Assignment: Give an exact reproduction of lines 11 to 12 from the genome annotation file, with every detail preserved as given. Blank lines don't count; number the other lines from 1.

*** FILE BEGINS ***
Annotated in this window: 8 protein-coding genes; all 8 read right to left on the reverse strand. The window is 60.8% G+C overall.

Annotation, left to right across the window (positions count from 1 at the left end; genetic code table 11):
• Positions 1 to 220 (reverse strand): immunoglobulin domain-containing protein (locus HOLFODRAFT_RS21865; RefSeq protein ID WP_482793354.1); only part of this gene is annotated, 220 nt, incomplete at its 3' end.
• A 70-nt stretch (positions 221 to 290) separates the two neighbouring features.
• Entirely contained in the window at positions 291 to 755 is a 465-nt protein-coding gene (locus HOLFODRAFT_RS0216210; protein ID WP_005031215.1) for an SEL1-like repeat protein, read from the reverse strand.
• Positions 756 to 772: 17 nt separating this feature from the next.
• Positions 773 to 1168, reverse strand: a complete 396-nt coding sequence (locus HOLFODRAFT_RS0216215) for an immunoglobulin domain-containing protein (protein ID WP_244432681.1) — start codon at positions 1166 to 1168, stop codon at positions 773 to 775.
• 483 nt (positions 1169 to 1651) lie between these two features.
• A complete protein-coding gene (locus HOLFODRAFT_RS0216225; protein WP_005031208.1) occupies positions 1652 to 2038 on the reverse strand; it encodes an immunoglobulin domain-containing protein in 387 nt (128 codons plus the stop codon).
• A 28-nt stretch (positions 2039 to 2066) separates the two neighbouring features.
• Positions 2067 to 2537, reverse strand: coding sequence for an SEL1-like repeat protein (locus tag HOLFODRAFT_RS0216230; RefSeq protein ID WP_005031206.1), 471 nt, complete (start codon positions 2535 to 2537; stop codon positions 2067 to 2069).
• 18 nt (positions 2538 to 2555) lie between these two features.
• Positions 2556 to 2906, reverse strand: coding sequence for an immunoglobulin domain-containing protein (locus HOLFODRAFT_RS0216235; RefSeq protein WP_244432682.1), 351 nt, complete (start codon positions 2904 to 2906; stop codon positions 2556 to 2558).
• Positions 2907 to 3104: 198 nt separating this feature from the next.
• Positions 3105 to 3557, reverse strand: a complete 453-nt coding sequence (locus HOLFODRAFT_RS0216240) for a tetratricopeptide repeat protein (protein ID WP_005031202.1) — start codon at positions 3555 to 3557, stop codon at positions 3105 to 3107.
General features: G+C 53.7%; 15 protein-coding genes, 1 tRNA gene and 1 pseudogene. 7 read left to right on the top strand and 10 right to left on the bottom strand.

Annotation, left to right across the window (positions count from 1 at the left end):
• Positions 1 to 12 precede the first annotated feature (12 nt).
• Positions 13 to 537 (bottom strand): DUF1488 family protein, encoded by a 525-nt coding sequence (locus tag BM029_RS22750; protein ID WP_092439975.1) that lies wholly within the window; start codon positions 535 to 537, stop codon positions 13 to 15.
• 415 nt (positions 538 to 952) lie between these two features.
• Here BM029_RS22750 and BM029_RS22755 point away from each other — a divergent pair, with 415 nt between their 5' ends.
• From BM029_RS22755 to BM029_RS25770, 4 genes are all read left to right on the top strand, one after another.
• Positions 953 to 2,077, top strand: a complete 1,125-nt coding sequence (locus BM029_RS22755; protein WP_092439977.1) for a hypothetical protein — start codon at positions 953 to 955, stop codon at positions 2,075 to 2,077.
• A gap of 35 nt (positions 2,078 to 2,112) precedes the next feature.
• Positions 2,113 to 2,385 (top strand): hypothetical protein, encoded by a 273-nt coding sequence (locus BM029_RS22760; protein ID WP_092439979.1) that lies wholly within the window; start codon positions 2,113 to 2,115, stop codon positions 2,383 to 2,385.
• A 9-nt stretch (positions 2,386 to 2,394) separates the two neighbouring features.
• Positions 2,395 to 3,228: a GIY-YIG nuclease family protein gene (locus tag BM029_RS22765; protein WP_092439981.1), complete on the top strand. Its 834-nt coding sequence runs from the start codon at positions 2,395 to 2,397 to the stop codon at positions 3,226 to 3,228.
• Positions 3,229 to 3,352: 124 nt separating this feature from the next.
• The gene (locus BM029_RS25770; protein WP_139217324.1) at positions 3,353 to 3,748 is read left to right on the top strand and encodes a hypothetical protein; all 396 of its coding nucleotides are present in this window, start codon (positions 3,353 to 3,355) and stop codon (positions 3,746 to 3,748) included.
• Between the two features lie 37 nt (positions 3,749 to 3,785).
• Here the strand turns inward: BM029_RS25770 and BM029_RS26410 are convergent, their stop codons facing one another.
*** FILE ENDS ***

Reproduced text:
• Positions 2067 to 2537, reverse strand: coding sequence for an SEL1-like repeat protein (locus tag HOLFODRAFT_RS0216230; RefSeq protein ID WP_005031206.1), 471 nt, complete (start codon positions 2535 to 2537; stop codon positions 2067 to 2069).
• 18 nt (positions 2538 to 2555) lie between these two features.